Updated: January 11, 2022 9:48:18 am
Counter-insurgency operations are usually understood to target weapon wielding militants, their organisations and their leaders. As reported in this newspaper, in Kashmir, where the sweeping changes of 2019 have failed to end the militancy, COIN operations appear to have changed tack to fold in an increasingly wider swathe of the population. They now cover funders and financiers, and “overground workers”, a term that was recently used at an Army-organised seminar at Srinagar’s Badami Bagh garrison, as a description that fit young and old, man or woman, scholars, doctors, teachers, businessmen, lawyers, and anyone else “from gunners to runners”. Now it is not just the police, the army and the paramilitaries but a plethora of other organisations such as the Enforcement Directorate, and others included in the Terror Monitoring Group such as the two Central Boards dealing with direct and indirect taxes and customs. On the face of it, a case can be made that instead of focusing on the numbers of “kills” of militants, which may end up pushing more young people to take up arms and declare war against the Indian state, focusing on breaking their networks, whether financial, logistical or ideological, is a more intelligent way of dealing with an insurgency. Far too many recent encounters have led to the killings of barely adult teenagers with no training and armed with nothing more than a pistol. Instead, if a crackdown on those who give them money and shelter, and other types of support can lead to arrests and save lives, this new approach may even win community support.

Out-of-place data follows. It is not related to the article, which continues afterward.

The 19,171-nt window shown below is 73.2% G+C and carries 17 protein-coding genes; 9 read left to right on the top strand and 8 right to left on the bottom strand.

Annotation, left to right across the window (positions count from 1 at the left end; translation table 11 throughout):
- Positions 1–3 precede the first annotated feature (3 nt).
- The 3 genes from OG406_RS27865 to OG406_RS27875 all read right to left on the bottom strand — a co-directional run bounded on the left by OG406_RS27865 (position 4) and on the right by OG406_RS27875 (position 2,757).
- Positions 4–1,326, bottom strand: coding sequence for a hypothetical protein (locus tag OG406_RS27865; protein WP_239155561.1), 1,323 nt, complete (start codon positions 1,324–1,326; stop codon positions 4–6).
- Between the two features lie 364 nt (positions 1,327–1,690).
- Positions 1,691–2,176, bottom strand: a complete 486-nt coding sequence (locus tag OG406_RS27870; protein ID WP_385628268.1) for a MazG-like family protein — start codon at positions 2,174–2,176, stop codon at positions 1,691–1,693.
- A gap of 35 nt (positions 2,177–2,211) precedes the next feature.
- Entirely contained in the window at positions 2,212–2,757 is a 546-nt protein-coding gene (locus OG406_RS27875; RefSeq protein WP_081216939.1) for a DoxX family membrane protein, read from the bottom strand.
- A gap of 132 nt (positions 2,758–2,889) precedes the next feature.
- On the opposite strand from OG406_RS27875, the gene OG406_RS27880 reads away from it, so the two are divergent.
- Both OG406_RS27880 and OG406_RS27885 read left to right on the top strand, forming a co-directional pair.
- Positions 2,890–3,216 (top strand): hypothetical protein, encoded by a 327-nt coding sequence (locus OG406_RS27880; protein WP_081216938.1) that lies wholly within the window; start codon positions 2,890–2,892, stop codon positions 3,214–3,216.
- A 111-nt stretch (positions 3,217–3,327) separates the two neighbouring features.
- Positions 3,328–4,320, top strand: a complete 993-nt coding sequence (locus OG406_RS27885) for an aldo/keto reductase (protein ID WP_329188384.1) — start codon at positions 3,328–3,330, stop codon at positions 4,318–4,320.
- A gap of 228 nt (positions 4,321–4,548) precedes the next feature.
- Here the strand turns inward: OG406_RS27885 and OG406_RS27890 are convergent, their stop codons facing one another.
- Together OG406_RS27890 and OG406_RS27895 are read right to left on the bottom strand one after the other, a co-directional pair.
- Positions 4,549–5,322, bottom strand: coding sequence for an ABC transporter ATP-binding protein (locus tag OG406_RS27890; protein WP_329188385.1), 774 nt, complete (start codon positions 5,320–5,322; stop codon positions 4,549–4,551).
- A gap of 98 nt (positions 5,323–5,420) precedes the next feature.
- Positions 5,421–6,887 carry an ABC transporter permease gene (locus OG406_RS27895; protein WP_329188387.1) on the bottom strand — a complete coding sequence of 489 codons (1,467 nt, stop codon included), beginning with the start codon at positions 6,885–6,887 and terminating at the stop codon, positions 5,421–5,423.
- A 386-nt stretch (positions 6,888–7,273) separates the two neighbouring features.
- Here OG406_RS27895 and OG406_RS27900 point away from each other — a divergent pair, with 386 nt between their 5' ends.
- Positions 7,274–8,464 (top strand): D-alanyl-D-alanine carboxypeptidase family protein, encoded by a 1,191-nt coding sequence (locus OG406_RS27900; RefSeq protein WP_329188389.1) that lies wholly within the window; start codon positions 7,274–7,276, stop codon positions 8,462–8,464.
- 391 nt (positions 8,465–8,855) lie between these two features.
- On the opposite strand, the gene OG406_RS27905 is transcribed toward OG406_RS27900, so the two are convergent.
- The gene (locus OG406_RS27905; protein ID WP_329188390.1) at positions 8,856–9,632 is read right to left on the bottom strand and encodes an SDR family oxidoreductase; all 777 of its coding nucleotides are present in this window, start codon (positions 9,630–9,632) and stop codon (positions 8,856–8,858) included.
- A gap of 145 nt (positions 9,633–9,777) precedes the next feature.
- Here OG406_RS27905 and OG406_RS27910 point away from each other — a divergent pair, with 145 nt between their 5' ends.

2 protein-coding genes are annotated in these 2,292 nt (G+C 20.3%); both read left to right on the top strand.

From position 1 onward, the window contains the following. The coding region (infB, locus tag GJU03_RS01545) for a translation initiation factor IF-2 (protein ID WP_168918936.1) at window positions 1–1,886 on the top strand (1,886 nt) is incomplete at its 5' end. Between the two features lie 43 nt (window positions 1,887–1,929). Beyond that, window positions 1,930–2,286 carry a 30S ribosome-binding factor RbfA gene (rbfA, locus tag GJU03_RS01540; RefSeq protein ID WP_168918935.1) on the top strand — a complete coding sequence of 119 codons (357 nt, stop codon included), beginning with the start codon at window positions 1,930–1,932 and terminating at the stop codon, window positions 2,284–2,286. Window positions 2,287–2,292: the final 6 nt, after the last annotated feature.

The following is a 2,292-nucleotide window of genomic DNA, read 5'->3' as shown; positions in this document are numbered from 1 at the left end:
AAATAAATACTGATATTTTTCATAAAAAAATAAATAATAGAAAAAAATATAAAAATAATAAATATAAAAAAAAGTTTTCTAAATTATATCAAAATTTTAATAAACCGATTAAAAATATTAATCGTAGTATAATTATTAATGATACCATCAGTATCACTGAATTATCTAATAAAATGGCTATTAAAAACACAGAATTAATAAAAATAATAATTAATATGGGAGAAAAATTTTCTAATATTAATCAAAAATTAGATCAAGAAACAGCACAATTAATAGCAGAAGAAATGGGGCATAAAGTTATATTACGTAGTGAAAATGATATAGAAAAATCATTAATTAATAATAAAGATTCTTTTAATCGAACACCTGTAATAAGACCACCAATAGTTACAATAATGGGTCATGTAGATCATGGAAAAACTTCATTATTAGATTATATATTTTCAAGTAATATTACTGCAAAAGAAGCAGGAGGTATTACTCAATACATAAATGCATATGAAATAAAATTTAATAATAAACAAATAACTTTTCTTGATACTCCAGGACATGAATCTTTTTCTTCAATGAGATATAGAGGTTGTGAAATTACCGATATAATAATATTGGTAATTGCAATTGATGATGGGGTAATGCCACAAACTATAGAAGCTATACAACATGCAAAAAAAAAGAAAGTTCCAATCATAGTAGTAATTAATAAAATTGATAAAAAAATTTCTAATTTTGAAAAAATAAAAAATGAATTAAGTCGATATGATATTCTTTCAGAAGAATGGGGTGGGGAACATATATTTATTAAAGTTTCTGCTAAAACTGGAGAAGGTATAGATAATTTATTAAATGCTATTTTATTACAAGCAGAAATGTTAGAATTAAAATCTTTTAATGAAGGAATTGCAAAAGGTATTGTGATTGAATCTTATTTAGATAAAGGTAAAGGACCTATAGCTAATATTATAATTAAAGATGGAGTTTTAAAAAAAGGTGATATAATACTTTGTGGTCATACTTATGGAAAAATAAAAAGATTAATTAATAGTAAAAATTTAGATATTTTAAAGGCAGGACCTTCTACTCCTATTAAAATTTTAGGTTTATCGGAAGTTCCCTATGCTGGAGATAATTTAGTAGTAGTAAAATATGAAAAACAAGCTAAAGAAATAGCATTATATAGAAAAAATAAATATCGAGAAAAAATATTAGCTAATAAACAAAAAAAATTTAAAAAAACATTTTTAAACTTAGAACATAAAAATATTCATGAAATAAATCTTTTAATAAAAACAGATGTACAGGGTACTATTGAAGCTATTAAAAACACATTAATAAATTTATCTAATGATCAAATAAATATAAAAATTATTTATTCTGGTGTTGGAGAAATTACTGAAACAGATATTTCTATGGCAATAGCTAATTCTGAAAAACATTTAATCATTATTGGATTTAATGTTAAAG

However, the danger in the ever-widening definition of overground workers is that it can end up profiling or labelling an entire population as such, and lead back to the same undesirable result — alienation and a simmering militancy. After thousands of arrests under draconian laws such as the Unlawful Activities and Prevention of Terrorism Act and the Public Security Act over the last three years, the government is no closer to making friends with the people in Kashmir. Add the new rules of conduct for government employees, and several dismissals under constitutional provisions that require no reason to be given, a muzzled press, the barring of dissent to the extent that even the police force says its actions must not be questioned, this feels more like the hatchet arm of a security state bent on othering the people of the Valley.
This heavily securitised approach to bringing back “normalcy” and zero community outreach, the continuing absence of a political process with restrictions on the movement and activities of the former state’s political leadership even as the rest of the country is forever in election mode has only served to emphasise the difference.
This editorial first appeared in the print edition on January 11, 2022 under the title ‘Insecure state’.
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